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Global warming has fried BBC’s brains over flights to America

February 14, 2016

By Paul Homewood  





Good to see that Booker has picked up on my post the other day about how global warming was supposedly going to lead to longer Atlantic flights:


Climate sceptics” have been entertained by the extravagant coverage given by the BBC to the finding of a Reading University computer model that, thanks to climate change, airliners will take longer to cross the Atlantic. The computer found that a “doubling of atmospheric CO2” will increase the speed of the “jet stream”, adding an hour or two to flight times between Britain and America, thus requiring more fuel and thus causing air fares to rise.

Apart from the curious assumption that “atmospheric CO2” could double from its current 0.04 per cent, and the fact that airliners can drop out of the jet stream if it is against them, the model predicts that it would somehow be speeded up by the growing difference between heat at the tropics and cold at the poles.

But air temperatures in the Arctic have been rising faster than in the tropics, thus reducing the difference, not increasing it. The computer’s finding thus contradicts one of the basic tenets of global warming theory. What the BBC also failed to mention is that even its predicted rise in air fares would be very much less than that air passenger duty, designed to halt global warming, which currently adds between £73 and £438 to the price of a ticket.


My original post, along with graphs, is here.

  1. Joe Public permalink
    February 14, 2016 4:35 pm

    “The computer found that a “doubling of atmospheric CO2” will increase the speed of the “jet stream”, adding an hour or two to flight times between Britain and America, ”

    I don’t know where Booker sourced those duration figures, the time differences are shown in minutes seconds in Table 1 – all of 33 – 93 seconds longer on a 12-hour round trip:

    • Joe Public permalink
      February 14, 2016 5:01 pm

      Max delay actually 111 seconds.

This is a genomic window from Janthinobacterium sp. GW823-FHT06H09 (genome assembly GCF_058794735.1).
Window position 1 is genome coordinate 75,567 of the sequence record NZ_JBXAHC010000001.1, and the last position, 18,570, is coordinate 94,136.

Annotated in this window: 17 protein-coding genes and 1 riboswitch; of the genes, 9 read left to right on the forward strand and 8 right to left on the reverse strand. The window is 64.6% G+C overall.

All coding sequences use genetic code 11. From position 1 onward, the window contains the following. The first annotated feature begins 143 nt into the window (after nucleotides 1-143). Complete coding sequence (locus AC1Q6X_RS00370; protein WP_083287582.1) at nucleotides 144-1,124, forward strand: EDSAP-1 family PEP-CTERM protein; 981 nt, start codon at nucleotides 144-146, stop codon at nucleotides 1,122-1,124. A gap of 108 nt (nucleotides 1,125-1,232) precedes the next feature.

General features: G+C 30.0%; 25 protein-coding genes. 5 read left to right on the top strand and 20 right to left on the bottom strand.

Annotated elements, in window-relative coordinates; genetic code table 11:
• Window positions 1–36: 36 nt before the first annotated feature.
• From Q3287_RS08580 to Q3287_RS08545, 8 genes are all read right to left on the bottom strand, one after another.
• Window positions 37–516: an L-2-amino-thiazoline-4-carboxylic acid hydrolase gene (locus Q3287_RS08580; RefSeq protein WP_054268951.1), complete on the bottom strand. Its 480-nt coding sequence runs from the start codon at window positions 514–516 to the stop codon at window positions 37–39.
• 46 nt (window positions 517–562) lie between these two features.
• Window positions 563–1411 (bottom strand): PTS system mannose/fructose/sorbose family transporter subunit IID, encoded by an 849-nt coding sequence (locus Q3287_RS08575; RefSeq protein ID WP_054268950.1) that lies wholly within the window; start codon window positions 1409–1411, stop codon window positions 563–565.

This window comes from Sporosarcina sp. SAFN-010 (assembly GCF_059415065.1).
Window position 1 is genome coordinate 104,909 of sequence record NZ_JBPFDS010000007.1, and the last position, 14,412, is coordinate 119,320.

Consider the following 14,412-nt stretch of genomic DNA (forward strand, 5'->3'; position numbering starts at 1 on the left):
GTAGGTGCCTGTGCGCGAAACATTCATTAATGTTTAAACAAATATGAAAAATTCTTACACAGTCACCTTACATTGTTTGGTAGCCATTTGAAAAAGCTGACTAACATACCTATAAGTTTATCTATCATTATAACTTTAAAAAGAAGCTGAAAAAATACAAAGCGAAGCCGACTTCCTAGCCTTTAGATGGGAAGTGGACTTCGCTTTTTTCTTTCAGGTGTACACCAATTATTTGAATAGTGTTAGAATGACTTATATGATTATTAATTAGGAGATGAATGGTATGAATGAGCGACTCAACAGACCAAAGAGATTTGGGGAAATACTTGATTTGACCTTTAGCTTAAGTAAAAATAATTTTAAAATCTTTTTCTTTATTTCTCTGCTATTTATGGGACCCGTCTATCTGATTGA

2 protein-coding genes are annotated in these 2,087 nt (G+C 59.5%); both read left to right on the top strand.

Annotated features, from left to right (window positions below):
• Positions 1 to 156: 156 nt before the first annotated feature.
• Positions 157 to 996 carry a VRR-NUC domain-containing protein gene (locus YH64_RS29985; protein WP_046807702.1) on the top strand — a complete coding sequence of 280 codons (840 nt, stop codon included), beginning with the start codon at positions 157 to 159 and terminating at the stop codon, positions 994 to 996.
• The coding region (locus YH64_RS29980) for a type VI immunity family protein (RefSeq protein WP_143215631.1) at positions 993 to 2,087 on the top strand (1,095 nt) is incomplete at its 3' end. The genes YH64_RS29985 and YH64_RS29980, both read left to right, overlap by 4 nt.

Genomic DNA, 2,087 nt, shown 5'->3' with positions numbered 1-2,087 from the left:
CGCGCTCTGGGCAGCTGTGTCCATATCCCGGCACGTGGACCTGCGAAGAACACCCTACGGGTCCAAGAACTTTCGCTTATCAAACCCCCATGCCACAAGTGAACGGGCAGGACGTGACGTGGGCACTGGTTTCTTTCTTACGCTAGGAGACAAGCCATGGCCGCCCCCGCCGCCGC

• February 14, 2016 7:33 pm

      The BBC claim was that outward flights would increase by an hour or two, and return flights would reduce by nearly as much

      • Joe Public permalink
        February 14, 2016 8:42 pm

        Hi Paul

        From the description within Table 1 in the link I provide above:

        “Table 1.
        Average journey times between JFK and LHR. The mean durations of the eastbound and westbound minimum-time routes are tabulated for the specified season and pressure level. The routes are calculated using a pre-industrial control simulation (CTL) and a doubled-CO2 simulation ( CO2) from the GFDL CM2.1 climate model over 20 years. The seasons are winter (DJF; 1 December to 28 February), spring (MAM; 1 March to 31 May), summer (JJA; 1 June to 31 August), and autumn (SON; 1 September to 30 November). Raw times are shown in hours:minutes:seconds and time differences are shown in minutes:seconds.”

        [My bold]

        i.e. the right-hand column.

      • February 14, 2016 9:04 pm

        According to Matt McGrath:

        While eastbound flights from the US will be quicker, roundtrip journeys will “significantly lengthen”

        Misrepresentation from the BBC!

        Who would have thought?

  2. Jos permalink
    February 14, 2016 4:48 pm

    If you look carefully in the original paper (e.g. figure 1) you will see that it is actually not an increase in the jet-stream strength but a shift in the jet-stream location causing the changes in travel time. Furthermore, they only looked at flights London – New York.

    This leaves a number of problems.

    [1] they should have considered other flight trajectories. I’m pretty sure that there are some winners and losers if you were to consider other flight trajectories.

    [2] since it is assumed that the jet stream should weaken – and/or become more erratic – it is the total of all flights that matters, not just one particular trajectory.